The price of LNG reached unprecedented lows in the spring of 2020; but, as OilPrice’s Venand Meliksetian points out, a year later, the revitalization of the market is a fact. Prices of the supercooled fuel in especially Asia have reached astronomic heights due to a combination of factors. The most important LNG buyers-markets are in Asia and Europe. The latter, however, also enjoys a well-developed crossborder pipeline infrastructure that connects producers in Russia, North-Africa, and the Caspian to consumers. Asia, on the other hand, is much more dependent on LNG. Therefore, the top three largest importers are all Asian: Japan, China, and South-Korea.
The rise in LNG prices has several explanations.
First, economic activities have remained relatively strong in Asia throughout the year. China was the first country to experience a lockdown in February 2020 due to the spread of the Coronavirus. Other East Asian countries also implemented rapid and aggressive measures to mitigate the health crisis. The economy experienced a rebound while most countries were still grappling with the pandemic. Demand for commodities such as LNG, therefore, has remained strong.
More important, however, is the cold winter weather. BAMWX meteorologist Kirk Hinz first alerted us about a massive spike in temperatures happening miles above the North Pole, resulting in a sudden stratospheric warming event (SSWE) splitting the polar vortex into two. This means Arctic temperatures are pouring into parts of Asia and Europe, at the moment, sending natural gas prices in those regions sky-high.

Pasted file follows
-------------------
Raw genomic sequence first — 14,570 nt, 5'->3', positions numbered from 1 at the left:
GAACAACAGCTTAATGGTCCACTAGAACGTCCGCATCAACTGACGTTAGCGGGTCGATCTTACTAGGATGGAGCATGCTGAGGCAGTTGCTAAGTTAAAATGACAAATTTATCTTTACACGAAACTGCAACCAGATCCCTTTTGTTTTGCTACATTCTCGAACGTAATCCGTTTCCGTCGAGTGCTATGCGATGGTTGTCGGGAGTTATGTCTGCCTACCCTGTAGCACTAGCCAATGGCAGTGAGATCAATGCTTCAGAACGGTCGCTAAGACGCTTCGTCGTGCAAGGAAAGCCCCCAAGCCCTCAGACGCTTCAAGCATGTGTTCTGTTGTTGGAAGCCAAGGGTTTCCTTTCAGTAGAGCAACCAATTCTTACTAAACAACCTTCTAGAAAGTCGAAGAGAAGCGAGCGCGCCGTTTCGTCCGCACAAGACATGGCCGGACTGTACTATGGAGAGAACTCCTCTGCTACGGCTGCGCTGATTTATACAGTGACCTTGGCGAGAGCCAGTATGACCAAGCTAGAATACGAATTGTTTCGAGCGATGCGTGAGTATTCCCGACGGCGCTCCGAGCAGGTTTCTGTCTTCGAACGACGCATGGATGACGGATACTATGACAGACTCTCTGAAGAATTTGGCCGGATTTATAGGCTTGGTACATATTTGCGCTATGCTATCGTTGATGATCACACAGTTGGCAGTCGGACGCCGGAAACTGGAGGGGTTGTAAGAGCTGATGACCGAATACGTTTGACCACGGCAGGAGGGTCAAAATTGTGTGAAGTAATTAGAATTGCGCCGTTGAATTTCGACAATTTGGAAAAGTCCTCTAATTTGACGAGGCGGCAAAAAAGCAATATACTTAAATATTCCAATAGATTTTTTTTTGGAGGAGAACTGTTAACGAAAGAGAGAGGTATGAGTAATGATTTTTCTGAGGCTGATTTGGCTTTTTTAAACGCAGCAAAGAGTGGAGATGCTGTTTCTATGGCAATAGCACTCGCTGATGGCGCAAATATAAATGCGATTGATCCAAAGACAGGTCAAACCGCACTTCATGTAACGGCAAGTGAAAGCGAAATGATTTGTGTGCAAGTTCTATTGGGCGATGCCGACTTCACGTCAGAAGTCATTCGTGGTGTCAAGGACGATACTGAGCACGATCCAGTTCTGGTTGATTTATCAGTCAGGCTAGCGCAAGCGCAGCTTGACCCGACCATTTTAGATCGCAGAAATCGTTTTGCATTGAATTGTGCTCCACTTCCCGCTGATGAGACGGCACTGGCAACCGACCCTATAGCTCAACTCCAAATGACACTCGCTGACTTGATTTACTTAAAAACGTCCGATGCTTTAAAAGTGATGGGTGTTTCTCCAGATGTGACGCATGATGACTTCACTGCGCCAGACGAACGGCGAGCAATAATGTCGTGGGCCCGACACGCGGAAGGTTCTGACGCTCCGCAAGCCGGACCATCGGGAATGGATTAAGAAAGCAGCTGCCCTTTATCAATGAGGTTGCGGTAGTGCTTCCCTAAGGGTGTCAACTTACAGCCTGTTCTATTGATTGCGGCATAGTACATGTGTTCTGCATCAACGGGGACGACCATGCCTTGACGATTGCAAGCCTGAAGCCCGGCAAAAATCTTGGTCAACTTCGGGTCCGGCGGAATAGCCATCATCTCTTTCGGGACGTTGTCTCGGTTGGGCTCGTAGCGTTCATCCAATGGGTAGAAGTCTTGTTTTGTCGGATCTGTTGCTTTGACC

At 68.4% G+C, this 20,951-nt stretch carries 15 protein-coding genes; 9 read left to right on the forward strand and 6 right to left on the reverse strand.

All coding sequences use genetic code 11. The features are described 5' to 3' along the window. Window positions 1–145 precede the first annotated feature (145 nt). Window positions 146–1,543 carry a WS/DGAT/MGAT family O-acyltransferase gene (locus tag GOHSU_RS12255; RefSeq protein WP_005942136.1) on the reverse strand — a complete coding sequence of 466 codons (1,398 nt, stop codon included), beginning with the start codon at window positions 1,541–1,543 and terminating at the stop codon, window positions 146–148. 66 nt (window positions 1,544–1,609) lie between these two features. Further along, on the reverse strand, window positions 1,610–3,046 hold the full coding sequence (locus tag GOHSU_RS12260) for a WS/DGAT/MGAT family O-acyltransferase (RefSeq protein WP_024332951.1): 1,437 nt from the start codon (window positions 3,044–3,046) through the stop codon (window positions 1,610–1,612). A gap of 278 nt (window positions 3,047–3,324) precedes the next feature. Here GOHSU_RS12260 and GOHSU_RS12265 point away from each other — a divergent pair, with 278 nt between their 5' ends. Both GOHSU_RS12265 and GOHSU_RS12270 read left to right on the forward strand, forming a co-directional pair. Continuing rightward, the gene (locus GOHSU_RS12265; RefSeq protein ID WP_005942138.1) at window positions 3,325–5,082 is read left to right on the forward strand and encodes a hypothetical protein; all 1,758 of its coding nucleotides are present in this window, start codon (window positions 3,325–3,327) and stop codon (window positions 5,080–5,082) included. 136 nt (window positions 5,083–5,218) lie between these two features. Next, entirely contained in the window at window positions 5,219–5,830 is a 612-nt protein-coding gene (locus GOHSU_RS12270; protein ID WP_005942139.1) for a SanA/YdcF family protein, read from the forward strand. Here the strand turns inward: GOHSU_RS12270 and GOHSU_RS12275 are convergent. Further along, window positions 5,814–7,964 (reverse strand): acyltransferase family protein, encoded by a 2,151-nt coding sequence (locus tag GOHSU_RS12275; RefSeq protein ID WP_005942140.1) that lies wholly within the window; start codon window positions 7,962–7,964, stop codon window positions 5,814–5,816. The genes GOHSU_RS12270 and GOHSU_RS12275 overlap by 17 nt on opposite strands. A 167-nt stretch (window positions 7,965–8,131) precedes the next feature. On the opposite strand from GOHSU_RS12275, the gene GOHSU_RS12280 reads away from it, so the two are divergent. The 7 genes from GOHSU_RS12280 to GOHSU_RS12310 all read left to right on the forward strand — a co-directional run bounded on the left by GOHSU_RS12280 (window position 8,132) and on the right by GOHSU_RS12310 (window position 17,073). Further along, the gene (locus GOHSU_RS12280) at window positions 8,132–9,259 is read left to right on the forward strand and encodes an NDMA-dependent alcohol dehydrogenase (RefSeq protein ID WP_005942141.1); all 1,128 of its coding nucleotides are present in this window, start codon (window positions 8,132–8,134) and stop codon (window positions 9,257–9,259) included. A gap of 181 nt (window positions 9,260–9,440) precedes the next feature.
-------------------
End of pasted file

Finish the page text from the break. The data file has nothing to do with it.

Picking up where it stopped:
Bloomberg’s Javier Blas tweeted Monday that “LNG Asian benchmark JKM has jumped to a fresh all-time high of $28.2 per million British thermal units, up 32% from Friday” due to increased power demand because of the cold weather in the region.
Last week, China’s power demand surged as Arctic air blanketed parts of the country, sending power demand to record highs.
While prices have soared in Asia, Europe is also feeling the pinch despite its cross-border pipeline infrastructure. Cold winter weather in general and Covid-19 have increased consumption as people remain inside. The high prices in Asia have echoed through Europe where the gas benchmark hit a two-year high.
On Monday, British wholesale gas prices surged to their highest levels since December 2018, or about a two-year high, due to colder weather.
Forecast temperature deviations for Europe show much of the continent will continue experiencing colder than average temperatures for the month.
However, as Meliksetian notes, it is uncertain whether prices will remain high in the long term. Although the beginning of the end of the pandemic is in reach due to the arrival of vaccines, long-term economic predictions remain bleak. It could take years before the economy and demand for LNG are what they were before the pandemic.
Russia’s export to Europe, for example, hovered around 200 bcm for the last couple of years. For 2021, however, the expectation is that ‘just’ 170 bcm will be exported with an increase to 183 bcm in 2022. This shows the dire state of the market in at least Europe in the short to medium term.
The room for growth in Asian markets makes these countries even more important for LNG exporters. China already is on the brink of unseating Japan as the world’s largest importer. The expanding market is not limited to East Asia. Countries in the south, such as India and Pakistan, are also gaining importance. The LNG market, however, remains highly volatile especially as the economic consequences of the pandemic are not yet fully understood.
And that surging cost could be coming home soon, as BAMWX’s Hinz has pointed out, high impact cold and storminess across the eastern US and Canada is next?